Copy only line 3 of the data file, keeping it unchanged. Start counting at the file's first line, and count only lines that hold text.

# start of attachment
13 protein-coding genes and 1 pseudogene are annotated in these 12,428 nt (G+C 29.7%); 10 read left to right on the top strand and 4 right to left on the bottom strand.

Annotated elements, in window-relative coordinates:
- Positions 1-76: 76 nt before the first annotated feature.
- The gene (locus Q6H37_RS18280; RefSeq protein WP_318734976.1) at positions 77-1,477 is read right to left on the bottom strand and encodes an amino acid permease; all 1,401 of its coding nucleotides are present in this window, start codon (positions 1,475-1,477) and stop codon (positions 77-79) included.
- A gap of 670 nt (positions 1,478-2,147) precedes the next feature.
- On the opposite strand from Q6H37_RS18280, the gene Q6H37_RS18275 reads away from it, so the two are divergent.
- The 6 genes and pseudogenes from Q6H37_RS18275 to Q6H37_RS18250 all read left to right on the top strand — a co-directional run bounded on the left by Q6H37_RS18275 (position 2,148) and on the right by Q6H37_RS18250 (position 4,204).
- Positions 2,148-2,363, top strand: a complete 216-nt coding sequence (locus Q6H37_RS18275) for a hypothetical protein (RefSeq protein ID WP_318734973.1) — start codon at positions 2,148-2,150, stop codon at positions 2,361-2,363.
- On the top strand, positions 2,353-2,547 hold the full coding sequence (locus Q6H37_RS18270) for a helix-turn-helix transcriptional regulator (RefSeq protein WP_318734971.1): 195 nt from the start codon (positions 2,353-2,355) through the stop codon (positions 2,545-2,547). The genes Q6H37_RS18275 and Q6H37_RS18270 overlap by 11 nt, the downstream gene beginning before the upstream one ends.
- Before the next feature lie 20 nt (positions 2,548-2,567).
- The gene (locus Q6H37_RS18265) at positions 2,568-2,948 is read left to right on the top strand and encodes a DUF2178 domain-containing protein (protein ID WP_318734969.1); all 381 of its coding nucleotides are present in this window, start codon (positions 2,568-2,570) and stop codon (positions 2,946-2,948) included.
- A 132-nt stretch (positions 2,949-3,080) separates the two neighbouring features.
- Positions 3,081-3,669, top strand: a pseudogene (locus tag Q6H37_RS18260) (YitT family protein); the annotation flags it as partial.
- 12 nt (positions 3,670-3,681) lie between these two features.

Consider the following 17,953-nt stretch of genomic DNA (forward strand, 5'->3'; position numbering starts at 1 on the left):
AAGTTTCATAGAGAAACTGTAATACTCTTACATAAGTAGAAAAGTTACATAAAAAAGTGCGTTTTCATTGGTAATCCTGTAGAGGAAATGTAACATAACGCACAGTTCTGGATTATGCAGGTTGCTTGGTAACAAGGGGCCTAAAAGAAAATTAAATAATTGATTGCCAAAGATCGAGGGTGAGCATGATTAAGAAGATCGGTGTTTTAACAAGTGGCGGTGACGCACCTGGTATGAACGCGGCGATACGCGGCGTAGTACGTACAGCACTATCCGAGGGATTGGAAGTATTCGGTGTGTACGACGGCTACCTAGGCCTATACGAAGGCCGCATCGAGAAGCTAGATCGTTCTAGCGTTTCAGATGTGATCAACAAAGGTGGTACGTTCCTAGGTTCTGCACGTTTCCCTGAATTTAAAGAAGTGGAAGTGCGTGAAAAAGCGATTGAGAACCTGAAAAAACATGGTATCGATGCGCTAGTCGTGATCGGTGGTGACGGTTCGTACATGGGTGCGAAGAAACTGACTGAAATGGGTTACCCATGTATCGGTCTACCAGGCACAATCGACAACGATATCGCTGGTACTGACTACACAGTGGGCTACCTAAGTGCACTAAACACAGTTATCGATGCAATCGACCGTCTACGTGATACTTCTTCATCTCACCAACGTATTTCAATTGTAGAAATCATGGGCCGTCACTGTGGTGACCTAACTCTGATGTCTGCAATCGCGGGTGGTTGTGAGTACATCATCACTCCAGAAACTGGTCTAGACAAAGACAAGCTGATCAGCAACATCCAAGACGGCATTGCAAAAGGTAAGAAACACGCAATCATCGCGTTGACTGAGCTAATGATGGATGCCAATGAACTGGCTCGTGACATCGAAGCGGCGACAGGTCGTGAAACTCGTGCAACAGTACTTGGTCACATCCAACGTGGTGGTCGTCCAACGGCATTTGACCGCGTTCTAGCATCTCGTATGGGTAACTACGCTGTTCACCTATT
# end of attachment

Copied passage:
- Positions 1-76: 76 nt before the first annotated feature.